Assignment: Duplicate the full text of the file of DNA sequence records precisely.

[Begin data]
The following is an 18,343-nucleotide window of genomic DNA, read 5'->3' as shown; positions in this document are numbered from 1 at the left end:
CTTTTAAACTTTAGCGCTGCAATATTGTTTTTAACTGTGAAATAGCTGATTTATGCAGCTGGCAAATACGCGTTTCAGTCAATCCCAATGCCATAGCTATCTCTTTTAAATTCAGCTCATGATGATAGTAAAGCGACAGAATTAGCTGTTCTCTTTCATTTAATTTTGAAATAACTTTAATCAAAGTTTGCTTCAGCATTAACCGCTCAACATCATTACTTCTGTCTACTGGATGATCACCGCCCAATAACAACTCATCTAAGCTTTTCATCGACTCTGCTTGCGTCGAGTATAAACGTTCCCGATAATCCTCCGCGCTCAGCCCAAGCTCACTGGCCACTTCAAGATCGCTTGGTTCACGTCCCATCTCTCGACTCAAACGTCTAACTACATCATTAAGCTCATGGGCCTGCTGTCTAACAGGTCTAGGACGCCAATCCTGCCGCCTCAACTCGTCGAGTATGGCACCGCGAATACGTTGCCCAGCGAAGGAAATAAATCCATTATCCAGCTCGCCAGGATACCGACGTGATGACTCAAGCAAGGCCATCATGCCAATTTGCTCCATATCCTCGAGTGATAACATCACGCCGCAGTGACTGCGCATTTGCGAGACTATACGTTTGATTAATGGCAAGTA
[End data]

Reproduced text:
The following is an 18,343-nucleotide window of genomic DNA, read 5'->3' as shown; positions in this document are numbered from 1 at the left end:
CTTTTAAACTTTAGCGCTGCAATATTGTTTTTAACTGTGAAATAGCTGATTTATGCAGCTGGCAAATACGCGTTTCAGTCAATCCCAATGCCATAGCTATCTCTTTTAAATTCAGCTCATGATGATAGTAAAGCGACAGAATTAGCTGTTCTCTTTCATTTAATTTTGAAATAACTTTAATCAAAGTTTGCTTCAGCATTAACCGCTCAACATCATTACTTCTGTCTACTGGATGATCACCGCCCAATAACAACTCATCTAAGCTTTTCATCGACTCTGCTTGCGTCGAGTATAAACGTTCCCGATAATCCTCCGCGCTCAGCCCAAGCTCACTGGCCACTTCAAGATCGCTTGGTTCACGTCCCATCTCTCGACTCAAACGTCTAACTACATCATTAAGCTCATGGGCCTGCTGTCTAACAGGTCTAGGACGCCAATCCTGCCGCCTCAACTCGTCGAGTATGGCACCGCGAATACGTTGCCCAGCGAAGGAAATAAATCCATTATCCAGCTCGCCAGGATACCGACGTGATGACTCAAGCAAGGCCATCATGCCAATTTGCTCCATATCCTCGAGTGATAACATCACGCCGCAGTGACTGCGCATTTGCGAGACTATACGTTTGATTAATGGCAAGTA